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Blood and Ice theatre poster, Courtesy of the Progress Theatre

Blood and Ice comes to the Progress Theatre

A production of Liz Lochhead’s Blood and Ice comes this week, detailing the life story of Mary Shelley (the writer of Frankenstein)– from her marriage with Percy B. Shelley, her relationship with her step sister Claire, as well as her dealings with the tediously, arrogant Lord Byron, to the hauntings of her “modern Prometheus” in her old age as a widow. Director Matthew Beswick chose this play to be his solo debut in his position, as he wanted to find something that he is passionate about and was able to deliver his vision onto the stage excellently.

When I studied Frankenstein as a student here, I mistook the fact myself that the name Frankenstein is not of the monster, but rather the creator. The monster, referred to as Frankenstein’s Monster, I learned, was created from a dream in both the character Victor Frankenstein, as well as Mary Shelley’s own inspiration for her horror story in her friendly competition with her companions during the Shelley’s trip to Geneva. Not only was the Creature in this play a figure created in fear and doubt, it and many of the characters reflected humanity in it’s deepest desires of, ultimately, discovering one’s identity in the universal argument between what’s good and what’s evil.

The story was interesting, as Beswick was given creative freedom in adapting the play to his own vision, due to it’s lesser known status. This play gives way to divulge into Mary Shelley’s life, her own character before and after writing Frankenstein, and how it affected her later on.

The actors were very commanding and engaging as they owned the little stage, particularly the actor playing Lord Byron and the actress playing Young Mary Shelley, as their actions echoed in the small theatre of 97 seats occupied by the very few invited to it’s preview night. I compliment the actors in their talent and diversity, as these shows are usually made to be ready in three months and they lack no shortage in their ability to put on a good show at this local theatre.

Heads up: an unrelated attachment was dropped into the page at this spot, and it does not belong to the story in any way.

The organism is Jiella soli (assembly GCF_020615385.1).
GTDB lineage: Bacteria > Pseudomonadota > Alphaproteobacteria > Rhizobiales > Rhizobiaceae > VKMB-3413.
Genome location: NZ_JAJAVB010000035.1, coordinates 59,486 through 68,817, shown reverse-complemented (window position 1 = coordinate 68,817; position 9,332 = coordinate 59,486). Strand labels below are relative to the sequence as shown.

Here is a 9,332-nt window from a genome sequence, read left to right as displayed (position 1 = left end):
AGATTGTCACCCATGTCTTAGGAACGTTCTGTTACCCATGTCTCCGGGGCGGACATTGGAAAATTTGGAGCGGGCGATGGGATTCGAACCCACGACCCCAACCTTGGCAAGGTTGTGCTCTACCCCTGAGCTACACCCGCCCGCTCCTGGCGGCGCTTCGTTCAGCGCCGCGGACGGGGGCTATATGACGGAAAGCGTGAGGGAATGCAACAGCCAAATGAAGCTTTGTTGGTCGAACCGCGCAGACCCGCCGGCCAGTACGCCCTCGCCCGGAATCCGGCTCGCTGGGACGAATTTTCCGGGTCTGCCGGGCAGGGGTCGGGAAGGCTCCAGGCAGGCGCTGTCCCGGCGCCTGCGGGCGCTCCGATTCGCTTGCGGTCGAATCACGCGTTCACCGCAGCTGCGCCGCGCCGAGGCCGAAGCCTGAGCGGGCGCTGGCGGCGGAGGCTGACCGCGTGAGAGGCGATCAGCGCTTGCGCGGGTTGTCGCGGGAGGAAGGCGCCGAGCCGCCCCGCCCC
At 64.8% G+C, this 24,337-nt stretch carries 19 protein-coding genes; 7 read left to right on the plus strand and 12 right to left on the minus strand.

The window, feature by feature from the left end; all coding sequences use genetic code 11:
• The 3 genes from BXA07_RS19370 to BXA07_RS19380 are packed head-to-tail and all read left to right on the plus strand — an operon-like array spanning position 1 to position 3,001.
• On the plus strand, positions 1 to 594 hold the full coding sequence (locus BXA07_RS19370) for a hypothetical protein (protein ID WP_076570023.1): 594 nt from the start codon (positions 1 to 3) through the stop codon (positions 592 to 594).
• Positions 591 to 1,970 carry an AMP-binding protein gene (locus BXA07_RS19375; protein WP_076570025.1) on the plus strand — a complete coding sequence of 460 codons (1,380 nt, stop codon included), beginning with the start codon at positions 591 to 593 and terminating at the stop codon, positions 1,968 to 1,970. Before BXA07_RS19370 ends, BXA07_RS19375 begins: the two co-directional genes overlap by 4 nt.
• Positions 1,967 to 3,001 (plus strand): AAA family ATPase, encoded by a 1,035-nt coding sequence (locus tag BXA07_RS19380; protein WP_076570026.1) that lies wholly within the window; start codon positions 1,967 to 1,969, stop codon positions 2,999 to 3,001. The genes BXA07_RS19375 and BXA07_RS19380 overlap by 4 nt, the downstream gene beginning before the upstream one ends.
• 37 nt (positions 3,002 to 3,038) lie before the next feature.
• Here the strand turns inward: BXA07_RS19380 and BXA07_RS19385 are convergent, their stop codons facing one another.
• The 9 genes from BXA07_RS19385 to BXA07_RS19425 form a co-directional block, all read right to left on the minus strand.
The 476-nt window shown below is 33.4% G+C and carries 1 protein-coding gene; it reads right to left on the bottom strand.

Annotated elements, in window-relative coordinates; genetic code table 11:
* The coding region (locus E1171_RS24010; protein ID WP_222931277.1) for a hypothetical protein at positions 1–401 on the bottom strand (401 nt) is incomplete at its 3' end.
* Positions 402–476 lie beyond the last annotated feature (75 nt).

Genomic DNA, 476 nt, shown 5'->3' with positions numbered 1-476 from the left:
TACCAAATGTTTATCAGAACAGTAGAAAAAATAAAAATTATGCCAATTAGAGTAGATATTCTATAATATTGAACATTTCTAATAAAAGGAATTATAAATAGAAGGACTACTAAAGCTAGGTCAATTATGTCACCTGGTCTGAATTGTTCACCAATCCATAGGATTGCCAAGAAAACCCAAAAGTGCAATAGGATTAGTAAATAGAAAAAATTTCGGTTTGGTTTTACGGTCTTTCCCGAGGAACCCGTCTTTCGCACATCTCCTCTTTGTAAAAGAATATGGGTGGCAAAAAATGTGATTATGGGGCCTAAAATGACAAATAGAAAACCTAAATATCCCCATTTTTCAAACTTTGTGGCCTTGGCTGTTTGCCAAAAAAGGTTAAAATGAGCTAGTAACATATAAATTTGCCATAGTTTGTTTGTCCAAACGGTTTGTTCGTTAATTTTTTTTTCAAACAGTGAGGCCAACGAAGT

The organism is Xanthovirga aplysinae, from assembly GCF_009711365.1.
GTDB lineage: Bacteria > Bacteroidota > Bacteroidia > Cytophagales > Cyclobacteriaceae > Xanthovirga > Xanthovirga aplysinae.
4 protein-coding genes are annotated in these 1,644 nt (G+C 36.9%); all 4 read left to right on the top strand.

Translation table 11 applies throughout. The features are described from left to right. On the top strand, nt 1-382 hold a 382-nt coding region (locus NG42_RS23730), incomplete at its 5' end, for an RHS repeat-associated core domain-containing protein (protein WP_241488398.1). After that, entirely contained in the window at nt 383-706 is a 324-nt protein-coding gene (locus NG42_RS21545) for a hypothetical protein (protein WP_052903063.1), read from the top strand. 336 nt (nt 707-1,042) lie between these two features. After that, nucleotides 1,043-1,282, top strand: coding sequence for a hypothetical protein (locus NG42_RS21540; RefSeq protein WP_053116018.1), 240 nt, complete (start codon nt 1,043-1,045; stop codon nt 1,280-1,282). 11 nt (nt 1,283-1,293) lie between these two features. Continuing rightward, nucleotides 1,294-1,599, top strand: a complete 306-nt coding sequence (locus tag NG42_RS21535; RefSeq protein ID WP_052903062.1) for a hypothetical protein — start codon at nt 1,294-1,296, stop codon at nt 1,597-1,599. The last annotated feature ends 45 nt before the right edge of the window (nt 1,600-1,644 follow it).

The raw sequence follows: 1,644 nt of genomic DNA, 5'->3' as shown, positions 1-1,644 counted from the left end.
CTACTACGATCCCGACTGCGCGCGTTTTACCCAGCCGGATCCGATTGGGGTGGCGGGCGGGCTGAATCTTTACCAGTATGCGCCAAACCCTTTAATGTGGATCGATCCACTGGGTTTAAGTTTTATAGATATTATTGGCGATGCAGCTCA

The Progress Theatre, just a little off Christchurch Road, is running it’s 72nd season this year and after 18 months of preparation, and has set dates for various shows coming in till 2020. I’ve been studying here for three years and this was my first time watching a play at the theatre, their productions, I can honestly say, are definitely worth watching.

Shows at the Progress Theatre don’t usually last longer than a week, so get your tickets now! Blood and Ice premieres from January 7-12, 2019

About Riley Zander

ps024037@reading.ac.uk'
Riley is a third year English Literature with Creative Writing student.

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